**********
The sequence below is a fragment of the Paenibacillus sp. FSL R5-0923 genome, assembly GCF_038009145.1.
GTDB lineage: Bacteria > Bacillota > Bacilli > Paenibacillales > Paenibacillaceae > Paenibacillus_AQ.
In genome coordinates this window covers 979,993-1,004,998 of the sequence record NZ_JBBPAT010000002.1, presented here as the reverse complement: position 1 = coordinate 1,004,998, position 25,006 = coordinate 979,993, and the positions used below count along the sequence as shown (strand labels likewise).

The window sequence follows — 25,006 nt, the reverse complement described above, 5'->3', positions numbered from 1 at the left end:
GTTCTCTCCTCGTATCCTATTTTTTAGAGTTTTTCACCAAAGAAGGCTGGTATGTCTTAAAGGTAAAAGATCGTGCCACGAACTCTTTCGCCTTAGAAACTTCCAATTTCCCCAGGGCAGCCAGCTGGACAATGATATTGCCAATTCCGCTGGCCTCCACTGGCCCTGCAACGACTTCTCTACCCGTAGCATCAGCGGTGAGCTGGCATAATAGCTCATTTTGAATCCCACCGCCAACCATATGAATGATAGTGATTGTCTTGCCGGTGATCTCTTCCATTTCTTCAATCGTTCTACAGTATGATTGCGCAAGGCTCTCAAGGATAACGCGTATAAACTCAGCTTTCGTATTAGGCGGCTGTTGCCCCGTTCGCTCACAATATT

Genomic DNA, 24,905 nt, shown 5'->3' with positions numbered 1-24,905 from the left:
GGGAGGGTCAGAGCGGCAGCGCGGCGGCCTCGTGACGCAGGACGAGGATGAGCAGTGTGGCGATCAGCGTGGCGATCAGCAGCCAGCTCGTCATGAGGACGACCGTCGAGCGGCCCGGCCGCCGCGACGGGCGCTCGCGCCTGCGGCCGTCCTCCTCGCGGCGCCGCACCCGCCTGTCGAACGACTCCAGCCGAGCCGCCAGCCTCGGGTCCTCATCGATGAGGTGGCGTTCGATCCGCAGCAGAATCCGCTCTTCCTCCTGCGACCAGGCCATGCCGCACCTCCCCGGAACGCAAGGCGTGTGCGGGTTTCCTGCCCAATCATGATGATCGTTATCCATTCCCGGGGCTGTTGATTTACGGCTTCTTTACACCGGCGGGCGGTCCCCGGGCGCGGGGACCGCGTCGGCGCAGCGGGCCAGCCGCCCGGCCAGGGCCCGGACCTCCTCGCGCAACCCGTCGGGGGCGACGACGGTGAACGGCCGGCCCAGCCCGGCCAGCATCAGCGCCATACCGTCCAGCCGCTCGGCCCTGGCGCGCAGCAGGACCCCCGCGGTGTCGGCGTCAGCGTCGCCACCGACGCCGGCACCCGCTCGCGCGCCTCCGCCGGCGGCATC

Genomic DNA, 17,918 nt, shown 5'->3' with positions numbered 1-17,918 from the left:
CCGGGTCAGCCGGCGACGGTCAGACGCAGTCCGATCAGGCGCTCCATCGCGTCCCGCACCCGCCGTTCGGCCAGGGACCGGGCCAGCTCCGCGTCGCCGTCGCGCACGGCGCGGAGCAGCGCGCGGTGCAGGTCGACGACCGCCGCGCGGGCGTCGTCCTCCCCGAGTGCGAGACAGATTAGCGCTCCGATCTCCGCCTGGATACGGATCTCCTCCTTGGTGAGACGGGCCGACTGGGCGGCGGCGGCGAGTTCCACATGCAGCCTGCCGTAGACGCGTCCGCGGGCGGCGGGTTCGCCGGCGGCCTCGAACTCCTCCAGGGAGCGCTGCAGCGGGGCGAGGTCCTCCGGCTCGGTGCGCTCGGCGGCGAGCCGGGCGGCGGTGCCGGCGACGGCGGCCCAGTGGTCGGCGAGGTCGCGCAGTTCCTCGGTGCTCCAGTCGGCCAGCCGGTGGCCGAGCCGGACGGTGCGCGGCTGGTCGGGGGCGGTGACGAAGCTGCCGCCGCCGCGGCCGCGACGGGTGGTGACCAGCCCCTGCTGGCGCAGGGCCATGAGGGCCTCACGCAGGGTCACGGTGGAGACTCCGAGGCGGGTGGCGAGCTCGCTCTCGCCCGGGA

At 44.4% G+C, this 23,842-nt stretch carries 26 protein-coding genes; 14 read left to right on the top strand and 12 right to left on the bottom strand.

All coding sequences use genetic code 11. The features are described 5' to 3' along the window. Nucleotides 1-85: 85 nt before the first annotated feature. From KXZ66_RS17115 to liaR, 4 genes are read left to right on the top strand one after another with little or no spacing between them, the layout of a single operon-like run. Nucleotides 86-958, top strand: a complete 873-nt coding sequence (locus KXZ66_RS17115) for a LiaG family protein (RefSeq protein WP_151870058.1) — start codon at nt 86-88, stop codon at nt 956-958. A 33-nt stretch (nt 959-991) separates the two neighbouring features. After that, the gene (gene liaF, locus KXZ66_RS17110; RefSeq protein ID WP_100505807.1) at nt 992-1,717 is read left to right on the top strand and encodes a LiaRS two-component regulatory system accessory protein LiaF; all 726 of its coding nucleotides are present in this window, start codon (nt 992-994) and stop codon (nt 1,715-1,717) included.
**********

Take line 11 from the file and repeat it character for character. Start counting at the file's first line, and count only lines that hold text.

All coding sequences use genetic code 11. The features are described 5' to 3' along the window. Nucleotides 1-85: 85 nt before the first annotated feature. From KXZ66_RS17115 to liaR, 4 genes are read left to right on the top strand one after another with little or no spacing between them, the layout of a single operon-like run. Nucleotides 86-958, top strand: a complete 873-nt coding sequence (locus KXZ66_RS17115) for a LiaG family protein (RefSeq protein WP_151870058.1) — start codon at nt 86-88, stop codon at nt 956-958. A 33-nt stretch (nt 959-991) separates the two neighbouring features. After that, the gene (gene liaF, locus KXZ66_RS17110; RefSeq protein ID WP_100505807.1) at nt 992-1,717 is read left to right on the top strand and encodes a LiaRS two-component regulatory system accessory protein LiaF; all 726 of its coding nucleotides are present in this window, start codon (nt 992-994) and stop codon (nt 1,715-1,717) included.